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I have a nested list which contains an integer as the last element of each list, and I am trying to see if the next item in the list is one more than the current item, i.e. if the last element of the current list is 104, if the last element of the next list is 105, do something.

data=[[a,b,c,1200],[a,g,x,3401],[f,a,c,3402],[f,a,c,3403]etc]
for item in data:
    if next(item[-1])==item[-1]+1: #if next item is this item plus one
        #do something

This keeps raising TypeError: Can't convert 'int' object to str implicitly and I don't know why. Is there a way to use addition to compare list elements in python that I'm not aware of?

(The next(item) part might not be accurate, as I'm using a function to get previous and next items in the full code, not next(), but it is the same in principle)

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3 Answers 3

up vote 1 down vote accepted

This will do what you want.

data=[[a,b,c,1200],[a,g,x,3401],[f,a,c,3402],[f,a,c,3403]etc]
previous = 0 # adjust if necessary
for item in data:
    if item[-1] == previous + 1:
        #do something
    previous = item[-1]

next(item[-1]) does not do what you think. You can deduce this yourself by applying some reasoning:

  1. next(), doesn't receive the actual precursor to the "next" element that you want, that would be item
  2. if you were to pass item, next() would have to figure out what list item is part of.
  3. What if item is in multiple lists? What if it occurs multiple times in the same list? Which item to return?

As you can see, there is no possible way to get the next item in a list by simply passing it some random object that happens to be part of some list.

What next() actually does is quite different. It gives you the next item produced from an iterator/generator.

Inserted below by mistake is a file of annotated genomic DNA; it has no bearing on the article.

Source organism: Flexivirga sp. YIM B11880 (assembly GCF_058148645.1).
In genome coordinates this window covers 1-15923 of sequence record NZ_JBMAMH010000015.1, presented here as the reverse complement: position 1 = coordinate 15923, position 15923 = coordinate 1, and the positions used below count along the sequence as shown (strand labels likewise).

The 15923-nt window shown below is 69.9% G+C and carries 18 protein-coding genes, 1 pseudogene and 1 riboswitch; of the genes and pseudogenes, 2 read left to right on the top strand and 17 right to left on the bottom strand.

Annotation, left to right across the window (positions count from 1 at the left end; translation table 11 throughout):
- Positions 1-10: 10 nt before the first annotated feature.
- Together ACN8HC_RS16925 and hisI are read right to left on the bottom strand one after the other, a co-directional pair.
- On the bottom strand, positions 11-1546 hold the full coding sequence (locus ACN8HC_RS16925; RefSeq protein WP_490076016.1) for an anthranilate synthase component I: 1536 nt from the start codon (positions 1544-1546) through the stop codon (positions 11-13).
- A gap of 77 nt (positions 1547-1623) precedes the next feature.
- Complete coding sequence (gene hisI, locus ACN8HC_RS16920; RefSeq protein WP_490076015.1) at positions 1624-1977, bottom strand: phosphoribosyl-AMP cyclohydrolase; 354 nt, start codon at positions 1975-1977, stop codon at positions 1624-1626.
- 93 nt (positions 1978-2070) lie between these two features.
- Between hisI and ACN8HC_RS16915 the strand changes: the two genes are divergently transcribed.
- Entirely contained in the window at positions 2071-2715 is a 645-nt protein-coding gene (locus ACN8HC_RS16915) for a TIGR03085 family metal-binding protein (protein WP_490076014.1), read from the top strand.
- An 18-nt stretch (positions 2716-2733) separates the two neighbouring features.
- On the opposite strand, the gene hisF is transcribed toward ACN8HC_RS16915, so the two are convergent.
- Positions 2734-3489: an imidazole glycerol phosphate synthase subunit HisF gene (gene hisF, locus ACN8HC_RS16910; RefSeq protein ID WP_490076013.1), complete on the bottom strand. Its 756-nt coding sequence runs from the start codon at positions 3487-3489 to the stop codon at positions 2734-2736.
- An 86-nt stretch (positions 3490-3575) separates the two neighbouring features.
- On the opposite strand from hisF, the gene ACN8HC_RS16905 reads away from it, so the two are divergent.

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Thanks! However, this still brings up TypeError: Can't convert 'int' object to str implicitly –  Snaaa Aug 3 '12 at 12:03
    
@Snaa: Then your data is not as displayed in my code. You may need to wrap item[-1] with int(). –  phant0m Aug 3 '12 at 12:04
1  
@Snaaa: Is it possible that not alle last elements in data are actually integers? –  Sven Marnach Aug 3 '12 at 12:04
    
@Snaaa: I have just noticed that my code will actually run if the previous element is one less than the current. I.e. in [1, 2, 3], it would run for elements 2 and 3, instead of 1 and 2. If you want the other behavior, I can modify the code accordingly. –  phant0m Aug 3 '12 at 12:18

Your error message is due to the fact that you used item[1] where you seem to intend item[-1]. However, fixing this won't fix your code – next(item[-1]) does not make sense. I'd suggest to refactor this loop using itertools.groupby():

from itertools import groupby, count
c = count()
for key, group in groupby(data, lambda x: x[-1] - next(c)):
    for item in group:
        # whatever

This will partition data into groups of continuous runs of integers in the last element of the sublists. Each inner loop will run over a separate continuous run, and you can add setup code before this inner loop if needed.

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Whoops, that's a typo, it should be item[-1]. I;m using nosklo's answer from stackoverflow.com/questions/1011938/… to get the next items –  Snaaa Aug 3 '12 at 11:53
    
@Snaaa: The point of my answer is that you don't need access to the previous and next item to detect continuous runs, so regardless of your typo this answer should provide an alternative approach to solve your problem. –  Sven Marnach Aug 3 '12 at 11:56
1  
Wow, what a marvellous use of groupby and count. Amazing. –  Lauritz V. Thaulow Aug 3 '12 at 11:56
    
Thanks for the help! I'm just wondering: how does it see if the last element of the next list is the current element+1, i.e. 101,102? I may just be misundertsanding the code –  Snaaa Aug 3 '12 at 12:00
    
@Snaaa: By subtracting a counter that is increased by one for each iteration from the values, continuous runs of integers are transformed to constant runs of integers, so you can use groupby() to group them. –  Sven Marnach Aug 3 '12 at 12:03

You need to convert your types properly.

if int(next(item[-1])) == int(item[1]) + 1:

Also, i'm not understanding why you don't just do

 if int(item[0]) == int(item[1]) + 1:

Be prepared to catch a ValueError if the conversion fails.

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Thanks! I'm trying to compare the last element of a list in a nested list with the last element of the next list in the nested list, hence the next(). Adding int() brings up ValueError: invalid literal for int() with base 10: 'Unique\n' –  Snaaa Aug 3 '12 at 11:51

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